Cover Artist: AnneMarie Buhl and Greg Jensen
“There are rules that must be followed, Maggie.”
“Even in witchcraft?”
“Especially in witchcraft. What someone puts into the world comes back to them.”
“You mean karma?”
“Like karma, yes. But for a witch it comes back threefold. Never forget that.”
“That doesn’t seem fair.”
“Who said life was fair?”
In the second installment of The Daughters of Dark Root series, Maggie Maddock and her sisters are back, training under their coven-leading mother Miss Sasha Shantay to take over as the new leaders of The Council. But life isn’t as smooth as Maggie had hoped it would be. Harvest Home’s taxes have come due, and her mother’s illness has returned, stronger than ever.
Desperate, Maggie and Eve devise a scheme to make money through witchcraft.
And that’s when things go terribly wrong.
Good and Bad in Paranormal Writing
So, here I am, sipping coffee with my laptop open and instead of typing on the keyboard and working on my third novel in The Daughters of Dark Root series, I just stare at the hummingbirds outside the kitchen window.
Sure, they’re cute, and one of nature’s marvels, but I’m not really seeing them. I’m seeing beyond them. I stare so long that the birds disappear and I haven’t noticed. Eventually, I close my laptop and vow to try again. Tomorrow. Or maybe this weekend.
You see, my main character Maggie Maddock is having a bit of an identity problem and I’m not really sure what to do about it.
In the first book: The Witches of Dark Root, she is a bit of a brat. She suffers from a bit of ‘middle child syndrome’ and doesn’t feel she has a place in her large family, especially between compassionate Merry and beautiful Eve. So she does what a lot of us do when we don’t feel special. She runs away. (Spoiler alert: she comes back and has to deal with responsibilities, but up until the end, she isn’t crazy about it).
Does being an avoidant brat make Maggie a bad person? I was in her head for a whole year and I wouldn’t say that she was bad. Apathetic and even misunderstood. But not bad.
In the second book: The Magick of Dark Root, Maggie starts to gain access to higher levels of magical information. She becomes more powerful and inadvertently uses that power to harm someone. In guilt, she does her best to make amends to that person. Now is Maggie a good or bad person? You could say she is bad because she harmed someone and good because she tried to make amends. Does one wash the other out?
Now for the third book, which I am currently writing, The Curse of Dark Root. Maggie has learned some valuable lessons by now, and she grows in power as a witch day by day. She’s still a bit snarky and still a bit of a brat, but her heart has also opened and she embraces the love of her sisters and her impending family. So the problem is, now that Maggie is essentially more good than bad, I’m not sure how to write her, because let’s face it, we all want to see the good in people, but bad is usually much more interesting.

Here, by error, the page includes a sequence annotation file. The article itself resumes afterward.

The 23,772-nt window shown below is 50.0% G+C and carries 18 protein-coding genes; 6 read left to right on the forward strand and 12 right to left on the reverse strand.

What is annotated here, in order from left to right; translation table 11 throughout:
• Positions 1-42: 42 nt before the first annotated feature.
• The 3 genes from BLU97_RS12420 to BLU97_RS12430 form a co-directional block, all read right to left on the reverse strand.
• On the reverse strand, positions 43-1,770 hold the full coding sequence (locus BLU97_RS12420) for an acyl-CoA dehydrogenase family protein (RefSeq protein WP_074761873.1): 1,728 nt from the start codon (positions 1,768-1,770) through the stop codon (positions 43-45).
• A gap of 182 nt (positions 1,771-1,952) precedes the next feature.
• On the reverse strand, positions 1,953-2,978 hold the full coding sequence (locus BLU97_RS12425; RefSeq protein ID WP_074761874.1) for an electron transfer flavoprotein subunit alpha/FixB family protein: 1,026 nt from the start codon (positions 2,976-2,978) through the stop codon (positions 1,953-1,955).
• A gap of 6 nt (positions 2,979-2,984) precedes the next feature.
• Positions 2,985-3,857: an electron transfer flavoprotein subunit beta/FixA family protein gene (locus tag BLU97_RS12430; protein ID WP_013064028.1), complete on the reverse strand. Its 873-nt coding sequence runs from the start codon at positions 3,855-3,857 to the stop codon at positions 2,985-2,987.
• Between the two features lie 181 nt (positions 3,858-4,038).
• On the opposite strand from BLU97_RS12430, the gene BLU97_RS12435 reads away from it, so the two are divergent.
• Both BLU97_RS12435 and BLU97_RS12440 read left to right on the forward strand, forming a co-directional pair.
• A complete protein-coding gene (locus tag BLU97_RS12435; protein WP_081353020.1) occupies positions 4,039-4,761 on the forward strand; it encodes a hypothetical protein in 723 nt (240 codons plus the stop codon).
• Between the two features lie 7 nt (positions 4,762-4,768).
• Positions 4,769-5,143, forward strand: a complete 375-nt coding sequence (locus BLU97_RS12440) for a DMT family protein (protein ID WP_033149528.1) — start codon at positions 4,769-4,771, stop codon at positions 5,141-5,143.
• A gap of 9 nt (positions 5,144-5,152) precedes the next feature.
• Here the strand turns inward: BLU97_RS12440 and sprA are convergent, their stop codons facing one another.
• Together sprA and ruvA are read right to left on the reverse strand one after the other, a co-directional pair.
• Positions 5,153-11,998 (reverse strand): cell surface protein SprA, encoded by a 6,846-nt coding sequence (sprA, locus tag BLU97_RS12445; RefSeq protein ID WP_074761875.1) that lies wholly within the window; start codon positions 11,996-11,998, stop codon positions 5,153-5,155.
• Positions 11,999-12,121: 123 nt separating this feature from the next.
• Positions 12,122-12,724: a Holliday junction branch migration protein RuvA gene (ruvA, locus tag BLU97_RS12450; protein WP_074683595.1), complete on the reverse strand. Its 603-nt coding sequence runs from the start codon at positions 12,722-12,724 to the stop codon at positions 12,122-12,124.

I could continue to write Maggie with a bad temper and a negative outlook on life, but as her powers grown I think it’s important to keep tipping the scale a little more each time in the direction of good and light. That’s something a lot of fantasy and paranormal writers have to wrestle with. You remember how whiny Luke was in the first Star Wars movie? Can you imagine if he was just as whiny in movie three and he was fully able to wield the force? You give a character too much power and the wrong temperament, and things can get really ugly, really fast. (cough, cough, I am your father, Luke).
I pull open my laptop once again and start typing. I have Maggie do something kind, right from the get-go of the story, without looking for approval or seeing if anyone is watching. It’s a small ray of good, but it’s still good. And even though I’m used to writing a more ‘human’ character, complete with flaws as well as exceptions, I realize that for Maggie to ultimately meet her goals she has to make that journey into the light.
There’s still a long road ahead of her, and I am pretty sure she is going to fail a time or two, but ultimately it’s going to be her own actions (complete with kindness and empathy) that will save her family and maybe the world.
April Aasheim considers herself an ‘expert’ in the paranormal. Her mother dabbled in the occult and her father was a martial artist who believed that true power came from an unseen energy that you could tap into.
As a child, April claims to have lived in a haunted house and to have been visited by relatives who had passed on. To combat her frightening experiences, April spent her youth studying world religion including Christianity, Islam, and Buddhism. Later, April branched out in her studies with a focus on psychology, anthropology, sociology, and the paranormal.
April is married with children and currently resides in Portland, Oregon where she spends her days writing, watching movies, and attending Zumba classes at her local gym.
The Magick of Dark Root is the second in The Daughters of Dark Root series, and her third novel.